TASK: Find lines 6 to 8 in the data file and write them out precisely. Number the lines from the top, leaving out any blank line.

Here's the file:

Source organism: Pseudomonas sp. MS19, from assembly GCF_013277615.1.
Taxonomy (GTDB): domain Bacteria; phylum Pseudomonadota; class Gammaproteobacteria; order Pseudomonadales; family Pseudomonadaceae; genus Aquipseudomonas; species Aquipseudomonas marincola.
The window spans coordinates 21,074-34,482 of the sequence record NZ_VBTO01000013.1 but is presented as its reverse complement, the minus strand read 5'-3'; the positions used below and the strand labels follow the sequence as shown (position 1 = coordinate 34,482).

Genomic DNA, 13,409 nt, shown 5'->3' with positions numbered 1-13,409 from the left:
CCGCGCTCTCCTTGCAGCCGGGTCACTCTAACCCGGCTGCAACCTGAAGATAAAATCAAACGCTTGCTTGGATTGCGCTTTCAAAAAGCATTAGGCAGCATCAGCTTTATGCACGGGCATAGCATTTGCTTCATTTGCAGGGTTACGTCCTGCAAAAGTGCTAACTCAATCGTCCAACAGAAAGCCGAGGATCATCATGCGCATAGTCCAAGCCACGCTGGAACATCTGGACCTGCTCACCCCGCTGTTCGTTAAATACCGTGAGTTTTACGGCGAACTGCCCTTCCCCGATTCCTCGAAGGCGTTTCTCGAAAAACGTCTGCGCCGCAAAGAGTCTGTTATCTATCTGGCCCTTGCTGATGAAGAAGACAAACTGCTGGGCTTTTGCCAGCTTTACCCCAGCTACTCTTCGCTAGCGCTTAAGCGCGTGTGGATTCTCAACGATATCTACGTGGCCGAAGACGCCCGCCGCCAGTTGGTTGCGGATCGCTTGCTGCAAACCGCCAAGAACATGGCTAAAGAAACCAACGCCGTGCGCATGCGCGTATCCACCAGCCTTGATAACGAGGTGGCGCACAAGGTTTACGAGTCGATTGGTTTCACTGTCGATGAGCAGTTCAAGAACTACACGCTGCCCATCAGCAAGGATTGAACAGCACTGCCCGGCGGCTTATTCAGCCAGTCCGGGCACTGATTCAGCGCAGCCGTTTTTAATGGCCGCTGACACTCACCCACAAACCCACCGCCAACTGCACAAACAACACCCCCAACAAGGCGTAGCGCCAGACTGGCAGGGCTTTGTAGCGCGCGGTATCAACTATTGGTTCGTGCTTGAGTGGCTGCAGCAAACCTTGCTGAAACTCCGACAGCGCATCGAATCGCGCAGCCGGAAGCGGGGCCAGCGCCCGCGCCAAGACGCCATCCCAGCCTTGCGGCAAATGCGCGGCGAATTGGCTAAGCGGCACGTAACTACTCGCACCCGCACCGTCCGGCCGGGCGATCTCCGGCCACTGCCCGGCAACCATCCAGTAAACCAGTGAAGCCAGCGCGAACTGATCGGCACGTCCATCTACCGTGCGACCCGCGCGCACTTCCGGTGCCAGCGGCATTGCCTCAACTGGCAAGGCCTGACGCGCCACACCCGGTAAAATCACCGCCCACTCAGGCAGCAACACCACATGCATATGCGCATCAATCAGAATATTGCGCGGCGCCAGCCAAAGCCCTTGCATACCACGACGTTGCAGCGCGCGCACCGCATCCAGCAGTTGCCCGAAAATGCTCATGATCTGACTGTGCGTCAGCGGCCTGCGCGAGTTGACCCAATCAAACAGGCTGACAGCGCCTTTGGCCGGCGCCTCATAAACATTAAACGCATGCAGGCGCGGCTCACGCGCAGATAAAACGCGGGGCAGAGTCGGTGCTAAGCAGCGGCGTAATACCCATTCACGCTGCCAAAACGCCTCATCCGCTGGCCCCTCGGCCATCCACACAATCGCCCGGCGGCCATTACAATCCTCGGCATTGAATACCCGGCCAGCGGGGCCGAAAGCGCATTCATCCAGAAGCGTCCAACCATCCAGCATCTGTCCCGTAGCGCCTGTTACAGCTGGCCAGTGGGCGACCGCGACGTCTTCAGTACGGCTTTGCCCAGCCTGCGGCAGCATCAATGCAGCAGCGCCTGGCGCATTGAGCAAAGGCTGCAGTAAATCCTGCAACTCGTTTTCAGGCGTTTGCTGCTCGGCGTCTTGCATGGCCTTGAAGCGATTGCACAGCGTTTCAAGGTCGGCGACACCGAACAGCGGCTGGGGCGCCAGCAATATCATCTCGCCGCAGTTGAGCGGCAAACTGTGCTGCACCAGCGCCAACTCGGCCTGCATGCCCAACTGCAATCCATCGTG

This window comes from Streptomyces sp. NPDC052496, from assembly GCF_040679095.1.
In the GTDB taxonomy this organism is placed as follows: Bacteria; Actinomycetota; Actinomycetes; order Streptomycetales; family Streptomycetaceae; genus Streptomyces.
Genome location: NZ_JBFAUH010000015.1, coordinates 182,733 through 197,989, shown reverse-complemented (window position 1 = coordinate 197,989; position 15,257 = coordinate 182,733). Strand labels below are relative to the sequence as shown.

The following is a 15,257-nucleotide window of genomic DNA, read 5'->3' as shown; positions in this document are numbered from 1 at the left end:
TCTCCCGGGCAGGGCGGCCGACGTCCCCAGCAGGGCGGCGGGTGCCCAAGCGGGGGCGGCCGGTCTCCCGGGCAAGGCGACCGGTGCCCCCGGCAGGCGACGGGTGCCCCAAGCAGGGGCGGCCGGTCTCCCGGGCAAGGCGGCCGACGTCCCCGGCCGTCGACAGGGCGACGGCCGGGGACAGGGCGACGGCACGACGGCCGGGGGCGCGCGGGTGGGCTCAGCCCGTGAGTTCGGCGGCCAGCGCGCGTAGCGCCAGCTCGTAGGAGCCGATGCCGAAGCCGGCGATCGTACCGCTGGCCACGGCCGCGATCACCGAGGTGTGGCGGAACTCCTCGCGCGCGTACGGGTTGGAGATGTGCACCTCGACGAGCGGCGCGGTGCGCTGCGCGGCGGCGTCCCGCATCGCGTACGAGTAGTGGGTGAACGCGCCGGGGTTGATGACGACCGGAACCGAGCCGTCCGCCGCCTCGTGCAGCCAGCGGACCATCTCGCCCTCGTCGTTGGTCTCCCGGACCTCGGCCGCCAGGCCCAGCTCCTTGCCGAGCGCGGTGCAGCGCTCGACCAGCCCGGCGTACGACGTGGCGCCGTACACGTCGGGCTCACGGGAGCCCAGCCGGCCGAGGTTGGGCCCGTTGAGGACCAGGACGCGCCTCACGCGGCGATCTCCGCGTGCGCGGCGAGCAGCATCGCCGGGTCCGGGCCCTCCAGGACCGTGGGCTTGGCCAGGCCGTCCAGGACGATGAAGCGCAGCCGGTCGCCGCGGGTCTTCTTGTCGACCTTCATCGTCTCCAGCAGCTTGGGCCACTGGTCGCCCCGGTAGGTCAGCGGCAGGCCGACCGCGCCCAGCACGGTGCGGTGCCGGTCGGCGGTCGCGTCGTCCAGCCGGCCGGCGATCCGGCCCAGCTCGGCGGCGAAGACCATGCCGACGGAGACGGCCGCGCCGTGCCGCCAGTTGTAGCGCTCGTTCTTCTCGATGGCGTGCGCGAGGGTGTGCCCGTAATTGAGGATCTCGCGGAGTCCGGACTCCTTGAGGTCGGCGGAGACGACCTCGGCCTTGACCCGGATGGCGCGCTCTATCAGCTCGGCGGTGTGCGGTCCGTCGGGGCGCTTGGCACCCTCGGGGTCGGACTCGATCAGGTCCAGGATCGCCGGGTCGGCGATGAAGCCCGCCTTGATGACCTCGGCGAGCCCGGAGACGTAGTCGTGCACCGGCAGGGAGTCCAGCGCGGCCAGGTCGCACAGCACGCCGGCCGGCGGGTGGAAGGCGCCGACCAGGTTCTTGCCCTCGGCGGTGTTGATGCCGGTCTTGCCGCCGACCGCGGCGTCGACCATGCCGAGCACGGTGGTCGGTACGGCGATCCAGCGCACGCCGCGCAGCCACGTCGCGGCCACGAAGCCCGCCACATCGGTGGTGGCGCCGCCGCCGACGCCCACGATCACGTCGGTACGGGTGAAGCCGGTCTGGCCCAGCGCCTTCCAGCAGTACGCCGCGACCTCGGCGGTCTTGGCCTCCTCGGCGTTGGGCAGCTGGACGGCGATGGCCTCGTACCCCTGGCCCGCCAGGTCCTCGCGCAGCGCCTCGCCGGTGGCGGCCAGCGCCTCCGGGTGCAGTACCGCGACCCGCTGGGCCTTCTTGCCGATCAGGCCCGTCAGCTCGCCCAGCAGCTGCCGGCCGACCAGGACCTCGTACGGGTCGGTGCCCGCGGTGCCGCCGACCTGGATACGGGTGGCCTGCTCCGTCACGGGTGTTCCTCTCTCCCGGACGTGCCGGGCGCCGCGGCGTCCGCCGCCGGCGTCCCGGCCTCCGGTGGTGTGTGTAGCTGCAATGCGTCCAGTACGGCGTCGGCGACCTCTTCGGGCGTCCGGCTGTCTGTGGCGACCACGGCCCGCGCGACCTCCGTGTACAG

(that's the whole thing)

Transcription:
This window comes from Streptomyces sp. NPDC052496, from assembly GCF_040679095.1.
In the GTDB taxonomy this organism is placed as follows: Bacteria; Actinomycetota; Actinomycetes; order Streptomycetales; family Streptomycetaceae; genus Streptomyces.
Genome location: NZ_JBFAUH010000015.1, coordinates 182,733 through 197,989, shown reverse-complemented (window position 1 = coordinate 197,989; position 15,257 = coordinate 182,733). Strand labels below are relative to the sequence as shown.